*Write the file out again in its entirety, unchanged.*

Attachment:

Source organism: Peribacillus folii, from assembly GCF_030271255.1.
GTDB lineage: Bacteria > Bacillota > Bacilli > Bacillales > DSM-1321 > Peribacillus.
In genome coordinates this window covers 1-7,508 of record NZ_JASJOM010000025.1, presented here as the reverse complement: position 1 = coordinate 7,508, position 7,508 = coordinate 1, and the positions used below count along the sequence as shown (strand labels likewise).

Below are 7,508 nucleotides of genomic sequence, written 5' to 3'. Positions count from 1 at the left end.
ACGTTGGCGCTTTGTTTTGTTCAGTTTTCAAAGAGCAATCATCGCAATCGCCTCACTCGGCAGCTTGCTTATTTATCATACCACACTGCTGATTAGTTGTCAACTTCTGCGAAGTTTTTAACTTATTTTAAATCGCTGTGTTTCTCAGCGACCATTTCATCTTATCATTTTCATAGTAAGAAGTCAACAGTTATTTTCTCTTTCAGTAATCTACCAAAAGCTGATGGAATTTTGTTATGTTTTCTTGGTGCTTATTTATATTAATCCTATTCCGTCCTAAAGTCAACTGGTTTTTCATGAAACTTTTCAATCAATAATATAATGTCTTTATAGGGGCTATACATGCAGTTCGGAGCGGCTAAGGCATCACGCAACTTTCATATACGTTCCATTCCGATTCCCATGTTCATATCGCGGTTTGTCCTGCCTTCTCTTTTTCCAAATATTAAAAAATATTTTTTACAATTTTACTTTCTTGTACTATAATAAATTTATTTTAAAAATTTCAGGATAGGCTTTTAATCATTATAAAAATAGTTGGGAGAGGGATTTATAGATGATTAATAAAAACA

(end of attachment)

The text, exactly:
Source organism: Peribacillus folii, from assembly GCF_030271255.1.
GTDB lineage: Bacteria > Bacillota > Bacilli > Bacillales > DSM-1321 > Peribacillus.
In genome coordinates this window covers 1-7,508 of record NZ_JASJOM010000025.1, presented here as the reverse complement: position 1 = coordinate 7,508, position 7,508 = coordinate 1, and the positions used below count along the sequence as shown (strand labels likewise).

Below are 7,508 nucleotides of genomic sequence, written 5' to 3'. Positions count from 1 at the left end.
ACGTTGGCGCTTTGTTTTGTTCAGTTTTCAAAGAGCAATCATCGCAATCGCCTCACTCGGCAGCTTGCTTATTTATCATACCACACTGCTGATTAGTTGTCAACTTCTGCGAAGTTTTTAACTTATTTTAAATCGCTGTGTTTCTCAGCGACCATTTCATCTTATCATTTTCATAGTAAGAAGTCAACAGTTATTTTCTCTTTCAGTAATCTACCAAAAGCTGATGGAATTTTGTTATGTTTTCTTGGTGCTTATTTATATTAATCCTATTCCGTCCTAAAGTCAACTGGTTTTTCATGAAACTTTTCAATCAATAATATAATGTCTTTATAGGGGCTATACATGCAGTTCGGAGCGGCTAAGGCATCACGCAACTTTCATATACGTTCCATTCCGATTCCCATGTTCATATCGCGGTTTGTCCTGCCTTCTCTTTTTCCAAATATTAAAAAATATTTTTTACAATTTTACTTTCTTGTACTATAATAAATTTATTTTAAAAATTTCAGGATAGGCTTTTAATCATTATAAAAATAGTTGGGAGAGGGATTTATAGATGATTAATAAAAACA